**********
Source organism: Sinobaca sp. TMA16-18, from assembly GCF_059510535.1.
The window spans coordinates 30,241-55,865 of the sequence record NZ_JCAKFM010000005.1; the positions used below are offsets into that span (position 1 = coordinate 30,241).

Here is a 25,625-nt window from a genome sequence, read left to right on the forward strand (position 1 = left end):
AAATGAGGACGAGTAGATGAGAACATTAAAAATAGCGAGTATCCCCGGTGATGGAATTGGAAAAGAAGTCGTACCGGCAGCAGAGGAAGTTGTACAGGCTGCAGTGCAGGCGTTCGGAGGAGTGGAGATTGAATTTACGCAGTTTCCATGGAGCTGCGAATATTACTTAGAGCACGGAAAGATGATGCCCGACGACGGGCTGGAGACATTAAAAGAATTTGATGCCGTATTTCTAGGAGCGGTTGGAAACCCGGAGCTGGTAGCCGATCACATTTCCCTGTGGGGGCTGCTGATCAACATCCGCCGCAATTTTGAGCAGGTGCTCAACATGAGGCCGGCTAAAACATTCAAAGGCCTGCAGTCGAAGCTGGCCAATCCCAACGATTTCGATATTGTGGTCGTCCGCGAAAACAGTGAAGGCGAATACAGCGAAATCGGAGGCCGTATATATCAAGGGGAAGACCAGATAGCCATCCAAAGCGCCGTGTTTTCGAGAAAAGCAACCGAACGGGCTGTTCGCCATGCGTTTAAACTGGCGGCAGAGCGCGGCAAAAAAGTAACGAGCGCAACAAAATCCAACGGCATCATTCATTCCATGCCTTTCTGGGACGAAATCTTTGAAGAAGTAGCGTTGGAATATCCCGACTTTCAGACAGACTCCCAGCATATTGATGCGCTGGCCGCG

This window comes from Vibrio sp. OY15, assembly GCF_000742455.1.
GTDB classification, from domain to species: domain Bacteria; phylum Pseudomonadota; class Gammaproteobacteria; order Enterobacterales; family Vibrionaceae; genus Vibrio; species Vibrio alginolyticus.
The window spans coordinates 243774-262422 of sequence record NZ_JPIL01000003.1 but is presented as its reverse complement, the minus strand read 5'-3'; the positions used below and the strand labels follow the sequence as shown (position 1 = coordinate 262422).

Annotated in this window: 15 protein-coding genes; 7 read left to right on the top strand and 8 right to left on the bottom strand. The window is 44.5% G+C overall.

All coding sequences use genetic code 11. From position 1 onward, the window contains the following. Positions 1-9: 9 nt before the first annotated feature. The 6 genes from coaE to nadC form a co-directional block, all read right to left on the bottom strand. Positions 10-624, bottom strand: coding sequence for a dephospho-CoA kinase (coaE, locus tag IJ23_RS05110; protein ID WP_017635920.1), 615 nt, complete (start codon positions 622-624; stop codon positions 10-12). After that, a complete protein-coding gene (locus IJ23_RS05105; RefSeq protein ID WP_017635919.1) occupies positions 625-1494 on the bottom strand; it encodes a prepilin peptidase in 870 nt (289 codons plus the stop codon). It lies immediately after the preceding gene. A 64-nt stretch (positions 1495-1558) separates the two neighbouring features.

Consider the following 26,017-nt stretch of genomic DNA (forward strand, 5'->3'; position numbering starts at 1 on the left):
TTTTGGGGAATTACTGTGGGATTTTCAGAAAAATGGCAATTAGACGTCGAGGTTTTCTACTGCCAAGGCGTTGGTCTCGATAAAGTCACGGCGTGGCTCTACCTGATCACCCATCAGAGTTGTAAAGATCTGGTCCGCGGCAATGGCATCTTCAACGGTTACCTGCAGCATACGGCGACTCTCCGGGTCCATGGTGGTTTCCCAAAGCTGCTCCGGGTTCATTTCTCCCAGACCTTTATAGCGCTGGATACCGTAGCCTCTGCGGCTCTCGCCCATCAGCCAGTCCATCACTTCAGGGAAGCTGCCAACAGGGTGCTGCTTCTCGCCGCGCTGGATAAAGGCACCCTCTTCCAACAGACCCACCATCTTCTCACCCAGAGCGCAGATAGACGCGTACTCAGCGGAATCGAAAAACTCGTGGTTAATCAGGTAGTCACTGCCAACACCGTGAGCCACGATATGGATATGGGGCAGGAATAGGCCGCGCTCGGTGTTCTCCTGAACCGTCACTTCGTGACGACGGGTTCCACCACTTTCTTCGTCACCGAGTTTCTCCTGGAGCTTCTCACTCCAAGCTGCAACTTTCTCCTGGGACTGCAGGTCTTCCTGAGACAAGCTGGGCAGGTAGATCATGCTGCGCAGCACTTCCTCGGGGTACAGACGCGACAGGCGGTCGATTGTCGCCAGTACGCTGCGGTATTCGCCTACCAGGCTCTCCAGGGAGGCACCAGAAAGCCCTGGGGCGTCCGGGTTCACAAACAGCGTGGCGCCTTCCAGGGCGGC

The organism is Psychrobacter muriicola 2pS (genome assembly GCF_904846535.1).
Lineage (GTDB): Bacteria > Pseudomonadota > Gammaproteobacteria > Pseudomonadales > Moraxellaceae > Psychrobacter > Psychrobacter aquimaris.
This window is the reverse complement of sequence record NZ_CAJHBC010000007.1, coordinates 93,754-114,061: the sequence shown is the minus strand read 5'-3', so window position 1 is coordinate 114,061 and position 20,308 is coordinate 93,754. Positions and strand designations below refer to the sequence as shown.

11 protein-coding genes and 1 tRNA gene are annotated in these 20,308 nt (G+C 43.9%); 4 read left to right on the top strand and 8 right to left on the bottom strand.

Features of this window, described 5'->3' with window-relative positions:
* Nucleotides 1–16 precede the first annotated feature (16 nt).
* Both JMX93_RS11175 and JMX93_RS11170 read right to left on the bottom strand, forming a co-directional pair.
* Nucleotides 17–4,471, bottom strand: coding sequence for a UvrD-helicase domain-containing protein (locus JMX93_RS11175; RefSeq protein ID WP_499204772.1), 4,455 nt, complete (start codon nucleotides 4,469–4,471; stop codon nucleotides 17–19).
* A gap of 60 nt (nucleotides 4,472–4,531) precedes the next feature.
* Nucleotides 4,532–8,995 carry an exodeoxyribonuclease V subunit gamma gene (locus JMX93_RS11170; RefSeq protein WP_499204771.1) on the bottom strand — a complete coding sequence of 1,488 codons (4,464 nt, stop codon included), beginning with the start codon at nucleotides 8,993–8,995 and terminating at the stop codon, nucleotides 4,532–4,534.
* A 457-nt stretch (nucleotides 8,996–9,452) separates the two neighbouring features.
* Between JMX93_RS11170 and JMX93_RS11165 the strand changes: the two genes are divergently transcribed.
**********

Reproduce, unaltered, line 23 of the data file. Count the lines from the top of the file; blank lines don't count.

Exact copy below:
* Between JMX93_RS11170 and JMX93_RS11165 the strand changes: the two genes are divergently transcribed.